reverse guide to reintegration

Poetry

by Quinn Lui

what damns him is not that he does not apologize,

because he does; it’s just that he’s never meant sorry

the way anyone else does in his life; he says it as hello,

as good morning, as absolve me; what damns him 

is that he doesn’t even say i’m sorry it happened,

but i’m sorry you forgot, as if you could’ve set 

a time and place for this kind of thing, as if he’d had 

a dull-eyed secretary with too-long nails to set up

an appointment with you; what damns you both

is that he is being gentle, or thinks he is, and 

in the back of your throat a dead-sick taste manages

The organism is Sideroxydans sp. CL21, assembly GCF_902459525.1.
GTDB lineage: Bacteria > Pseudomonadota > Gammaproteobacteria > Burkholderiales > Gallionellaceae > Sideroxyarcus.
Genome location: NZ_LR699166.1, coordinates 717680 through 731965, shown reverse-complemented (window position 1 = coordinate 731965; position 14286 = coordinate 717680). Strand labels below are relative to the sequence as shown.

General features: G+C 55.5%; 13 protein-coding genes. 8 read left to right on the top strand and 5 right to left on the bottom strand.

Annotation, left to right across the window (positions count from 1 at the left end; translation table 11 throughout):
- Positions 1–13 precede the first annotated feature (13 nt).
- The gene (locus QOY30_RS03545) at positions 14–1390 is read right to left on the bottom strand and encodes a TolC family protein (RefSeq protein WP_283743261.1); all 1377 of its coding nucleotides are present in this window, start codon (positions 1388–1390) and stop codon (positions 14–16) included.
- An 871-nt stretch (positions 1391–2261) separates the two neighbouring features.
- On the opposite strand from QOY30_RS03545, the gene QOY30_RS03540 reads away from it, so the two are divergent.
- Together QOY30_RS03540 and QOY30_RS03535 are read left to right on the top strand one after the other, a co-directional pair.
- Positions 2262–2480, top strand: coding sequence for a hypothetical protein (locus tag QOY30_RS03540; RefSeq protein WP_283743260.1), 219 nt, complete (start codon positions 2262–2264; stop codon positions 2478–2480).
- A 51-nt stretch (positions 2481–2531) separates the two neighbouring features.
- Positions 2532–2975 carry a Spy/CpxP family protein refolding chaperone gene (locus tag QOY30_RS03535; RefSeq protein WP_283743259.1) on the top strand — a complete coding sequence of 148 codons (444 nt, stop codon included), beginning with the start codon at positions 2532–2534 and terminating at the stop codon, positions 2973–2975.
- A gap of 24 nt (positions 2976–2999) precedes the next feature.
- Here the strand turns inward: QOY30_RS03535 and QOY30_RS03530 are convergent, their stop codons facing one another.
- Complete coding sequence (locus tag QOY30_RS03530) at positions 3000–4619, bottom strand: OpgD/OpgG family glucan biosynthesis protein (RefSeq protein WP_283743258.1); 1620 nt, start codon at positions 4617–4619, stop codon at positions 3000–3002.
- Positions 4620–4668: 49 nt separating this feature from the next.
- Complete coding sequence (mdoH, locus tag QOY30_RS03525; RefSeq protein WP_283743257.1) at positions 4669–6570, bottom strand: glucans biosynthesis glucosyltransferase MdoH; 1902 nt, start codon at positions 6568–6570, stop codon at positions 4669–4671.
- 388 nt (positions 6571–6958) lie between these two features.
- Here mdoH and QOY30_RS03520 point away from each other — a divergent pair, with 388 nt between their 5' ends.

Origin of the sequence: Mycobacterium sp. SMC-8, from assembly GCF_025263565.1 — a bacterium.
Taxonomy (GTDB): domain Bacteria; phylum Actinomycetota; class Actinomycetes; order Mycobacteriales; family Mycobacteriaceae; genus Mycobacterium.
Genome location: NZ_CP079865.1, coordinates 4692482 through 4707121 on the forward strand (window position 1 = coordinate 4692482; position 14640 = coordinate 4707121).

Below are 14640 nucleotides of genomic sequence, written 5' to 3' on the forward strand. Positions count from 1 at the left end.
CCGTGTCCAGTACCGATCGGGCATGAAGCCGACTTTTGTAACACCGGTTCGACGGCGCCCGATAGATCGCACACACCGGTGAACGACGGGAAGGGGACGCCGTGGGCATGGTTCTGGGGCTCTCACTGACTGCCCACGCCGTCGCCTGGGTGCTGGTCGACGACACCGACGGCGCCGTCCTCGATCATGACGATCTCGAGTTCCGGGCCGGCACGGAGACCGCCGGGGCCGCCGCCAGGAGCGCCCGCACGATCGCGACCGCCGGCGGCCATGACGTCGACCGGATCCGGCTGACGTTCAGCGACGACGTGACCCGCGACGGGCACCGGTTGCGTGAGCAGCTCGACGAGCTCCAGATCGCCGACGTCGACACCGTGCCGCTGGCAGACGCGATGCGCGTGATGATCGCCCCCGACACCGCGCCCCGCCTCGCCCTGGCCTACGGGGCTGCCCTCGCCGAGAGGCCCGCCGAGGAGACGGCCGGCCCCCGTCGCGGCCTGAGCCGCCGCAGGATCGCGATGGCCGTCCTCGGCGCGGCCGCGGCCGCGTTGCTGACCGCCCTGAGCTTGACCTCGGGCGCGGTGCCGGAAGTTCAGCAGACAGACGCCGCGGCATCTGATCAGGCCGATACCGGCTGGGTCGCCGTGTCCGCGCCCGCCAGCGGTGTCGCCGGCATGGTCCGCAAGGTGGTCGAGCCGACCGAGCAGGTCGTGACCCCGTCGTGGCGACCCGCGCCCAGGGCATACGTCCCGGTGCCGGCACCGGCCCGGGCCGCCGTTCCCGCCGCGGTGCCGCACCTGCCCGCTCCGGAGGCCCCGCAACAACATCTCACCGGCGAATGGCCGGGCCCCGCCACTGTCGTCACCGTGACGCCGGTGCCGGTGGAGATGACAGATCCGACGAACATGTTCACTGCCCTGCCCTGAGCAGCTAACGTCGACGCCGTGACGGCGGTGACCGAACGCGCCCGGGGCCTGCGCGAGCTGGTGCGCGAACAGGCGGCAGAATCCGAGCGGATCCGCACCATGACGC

to recognize it; it’s how bewildered the offering is,

how unused he is to this wounded-animal treatment 

he’s giving you, as if you’re some woodland creature 

who darted across the perfectly safe, perfectly legal 

trajectory of his life, as if you surprised him somehow 

and you’re paying out your mouth for your own mistake

and he’s only sorry in an abstract way, like he knows

it’s what he should be feeling but he feels nothing

at all; what damns you is that even after all this, 

you still haven’t realized that something’s wrong

Quinn Lui is a Chinese-Canadian student who is easily bribed by soup dumplings or pictures of bees. Their work has appeared in Occulum, Synaesthesia Magazine, Half Mystic, and elsewhere, and they are the author of the micro-chapbook teething season for new skin (L’Éphémère Review, 2018). You can find them @flowercryptid on Tumblr, Twitter, and Instagram, or wherever the moon is brightest.   

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